"Sandy certainly caused major problems that are still being cleaned up, but retailers managed to get their cargo into the country and will have plenty of merchandise on store shelves for the holidays," said NRF Vice President for Supply Chain and Customs Policy Jonathan Gold in a prepared statement. "While there was clearly a regional impact, at this point the storm is not expected to have a major effect on holiday sales numbers."
The 12 U.S. ports monitored by Global Port Tracker handled 1.42 million twenty-foot equivalent units (TEUs) in September — the same as in August, but up 3.3 percent from September 2011's level — and are estimated to have handled 1.46 million TEUs in October, which would represent a 10.7 percent year-over-year increase. November volume is forecasted at 1.37 million TEUs, or a 5.9 percent rise from November 2011's level.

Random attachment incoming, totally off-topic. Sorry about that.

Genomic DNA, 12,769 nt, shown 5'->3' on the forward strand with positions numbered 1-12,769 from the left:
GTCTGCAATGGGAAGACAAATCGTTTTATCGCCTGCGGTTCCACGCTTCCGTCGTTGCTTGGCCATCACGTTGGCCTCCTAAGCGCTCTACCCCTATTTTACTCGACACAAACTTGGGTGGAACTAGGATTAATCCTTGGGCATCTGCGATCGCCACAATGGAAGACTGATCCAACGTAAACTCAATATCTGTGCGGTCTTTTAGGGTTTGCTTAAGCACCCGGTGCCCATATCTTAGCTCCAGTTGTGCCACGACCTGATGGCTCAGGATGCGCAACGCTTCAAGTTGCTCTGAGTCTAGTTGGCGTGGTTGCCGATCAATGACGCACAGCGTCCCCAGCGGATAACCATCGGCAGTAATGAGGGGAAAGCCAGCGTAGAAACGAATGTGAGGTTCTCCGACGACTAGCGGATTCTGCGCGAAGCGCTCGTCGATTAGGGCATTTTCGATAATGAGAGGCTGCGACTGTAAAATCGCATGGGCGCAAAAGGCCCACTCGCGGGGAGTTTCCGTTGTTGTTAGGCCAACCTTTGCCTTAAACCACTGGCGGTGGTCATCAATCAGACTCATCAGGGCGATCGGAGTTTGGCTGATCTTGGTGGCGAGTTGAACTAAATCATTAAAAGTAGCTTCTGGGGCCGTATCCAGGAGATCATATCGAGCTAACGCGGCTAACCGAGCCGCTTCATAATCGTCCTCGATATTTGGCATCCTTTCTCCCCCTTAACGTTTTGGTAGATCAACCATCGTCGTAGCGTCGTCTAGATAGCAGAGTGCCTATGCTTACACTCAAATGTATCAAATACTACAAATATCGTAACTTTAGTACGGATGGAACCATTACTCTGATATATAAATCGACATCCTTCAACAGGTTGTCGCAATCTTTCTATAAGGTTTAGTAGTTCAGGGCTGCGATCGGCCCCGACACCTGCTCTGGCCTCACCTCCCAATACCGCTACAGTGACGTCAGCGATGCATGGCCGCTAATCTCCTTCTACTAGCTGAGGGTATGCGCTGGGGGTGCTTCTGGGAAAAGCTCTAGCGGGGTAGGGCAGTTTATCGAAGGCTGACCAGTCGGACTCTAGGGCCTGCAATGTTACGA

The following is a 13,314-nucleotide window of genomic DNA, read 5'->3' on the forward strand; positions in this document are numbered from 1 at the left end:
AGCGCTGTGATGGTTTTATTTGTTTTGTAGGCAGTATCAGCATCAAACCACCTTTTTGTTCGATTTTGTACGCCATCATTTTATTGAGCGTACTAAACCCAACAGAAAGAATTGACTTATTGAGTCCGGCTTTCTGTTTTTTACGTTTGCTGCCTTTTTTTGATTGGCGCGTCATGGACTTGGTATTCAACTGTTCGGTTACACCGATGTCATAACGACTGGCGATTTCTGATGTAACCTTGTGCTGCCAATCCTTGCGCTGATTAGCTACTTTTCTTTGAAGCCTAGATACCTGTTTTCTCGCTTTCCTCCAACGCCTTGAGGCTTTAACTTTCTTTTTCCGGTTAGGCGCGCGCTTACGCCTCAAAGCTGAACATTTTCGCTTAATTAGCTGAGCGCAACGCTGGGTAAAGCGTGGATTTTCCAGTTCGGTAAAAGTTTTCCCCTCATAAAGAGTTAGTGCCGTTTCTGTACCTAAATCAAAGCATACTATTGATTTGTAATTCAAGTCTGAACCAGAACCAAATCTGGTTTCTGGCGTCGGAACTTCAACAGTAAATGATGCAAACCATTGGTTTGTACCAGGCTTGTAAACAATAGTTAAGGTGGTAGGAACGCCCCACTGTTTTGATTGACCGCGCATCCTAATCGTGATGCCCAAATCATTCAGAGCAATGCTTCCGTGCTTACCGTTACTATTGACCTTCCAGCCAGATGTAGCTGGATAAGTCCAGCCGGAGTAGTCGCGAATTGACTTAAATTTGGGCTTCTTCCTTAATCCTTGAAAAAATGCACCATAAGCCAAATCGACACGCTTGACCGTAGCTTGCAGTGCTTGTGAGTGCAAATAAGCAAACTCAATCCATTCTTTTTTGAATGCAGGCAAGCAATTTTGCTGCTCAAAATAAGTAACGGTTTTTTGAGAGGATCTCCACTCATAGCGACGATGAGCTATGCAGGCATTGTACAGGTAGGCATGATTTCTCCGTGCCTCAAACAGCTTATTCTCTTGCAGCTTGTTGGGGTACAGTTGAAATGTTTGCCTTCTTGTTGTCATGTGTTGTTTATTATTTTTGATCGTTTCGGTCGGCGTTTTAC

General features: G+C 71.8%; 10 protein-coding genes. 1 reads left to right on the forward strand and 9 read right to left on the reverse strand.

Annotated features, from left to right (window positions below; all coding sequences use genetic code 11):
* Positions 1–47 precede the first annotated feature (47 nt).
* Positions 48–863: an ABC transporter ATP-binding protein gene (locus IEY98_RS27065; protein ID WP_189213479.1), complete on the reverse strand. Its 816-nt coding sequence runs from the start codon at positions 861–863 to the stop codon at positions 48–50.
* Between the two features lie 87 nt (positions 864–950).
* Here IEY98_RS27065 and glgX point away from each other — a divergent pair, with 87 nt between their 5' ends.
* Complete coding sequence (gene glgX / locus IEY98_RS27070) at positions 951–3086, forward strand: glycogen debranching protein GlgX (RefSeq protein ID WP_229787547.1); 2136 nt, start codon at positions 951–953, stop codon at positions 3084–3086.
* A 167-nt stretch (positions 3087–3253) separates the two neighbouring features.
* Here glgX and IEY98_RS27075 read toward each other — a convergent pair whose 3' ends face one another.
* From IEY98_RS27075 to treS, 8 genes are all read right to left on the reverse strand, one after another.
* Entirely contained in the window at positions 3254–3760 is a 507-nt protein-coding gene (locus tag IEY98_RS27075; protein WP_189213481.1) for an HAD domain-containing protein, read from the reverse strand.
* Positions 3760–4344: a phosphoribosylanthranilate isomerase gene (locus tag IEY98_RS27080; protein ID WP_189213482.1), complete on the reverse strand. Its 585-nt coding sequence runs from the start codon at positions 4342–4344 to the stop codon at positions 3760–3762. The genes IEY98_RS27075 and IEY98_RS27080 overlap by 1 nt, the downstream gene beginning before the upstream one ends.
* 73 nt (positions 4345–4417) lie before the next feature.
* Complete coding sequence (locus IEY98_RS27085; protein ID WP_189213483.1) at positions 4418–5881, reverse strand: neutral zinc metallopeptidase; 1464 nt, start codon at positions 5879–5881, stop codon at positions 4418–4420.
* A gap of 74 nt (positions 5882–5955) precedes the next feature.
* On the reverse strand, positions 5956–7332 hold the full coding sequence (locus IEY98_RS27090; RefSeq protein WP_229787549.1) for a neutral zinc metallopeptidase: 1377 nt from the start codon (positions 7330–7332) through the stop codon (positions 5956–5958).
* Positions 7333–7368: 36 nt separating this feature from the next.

August, September and October are the three busiest months in the retail industry as retailers bring merchandise into the country for the holiday season. NRF is projecting that holiday sales will increase 4.1 percent this year to $586.1 billion. However, retail sales (excluding automobiles, gas stations and restaurants) decreased 0.3 percent in October when seasonally adjusted from September primarily because Hurricane Sandy impacted consumer spending in the northeast and mid-Atlantic states, and the overall economy was affected by the impending fiscal cliff, NRF officials said.
The federation also is forecasting December port volume at 1.34 million TEUs, a 9.4 percent rise; January volume at 1.39 million TEUs, an 8.2 percent gain; February volume at 1.22 million TEUs, a 12 percent jump; and March volume at 1.26 million TEUs, a 1.6 percent increase.
Global Port Tracker data covers ports in Long Angeles, Long Beach and Oakland, Calif.; Seattle and Tacoma, Wash.; New York/New Jersey; Hampton Roads in Virginia; Charleston, S.C.; Savannah, Ga.; Houston; and Port Everglades and Miami in Florida.
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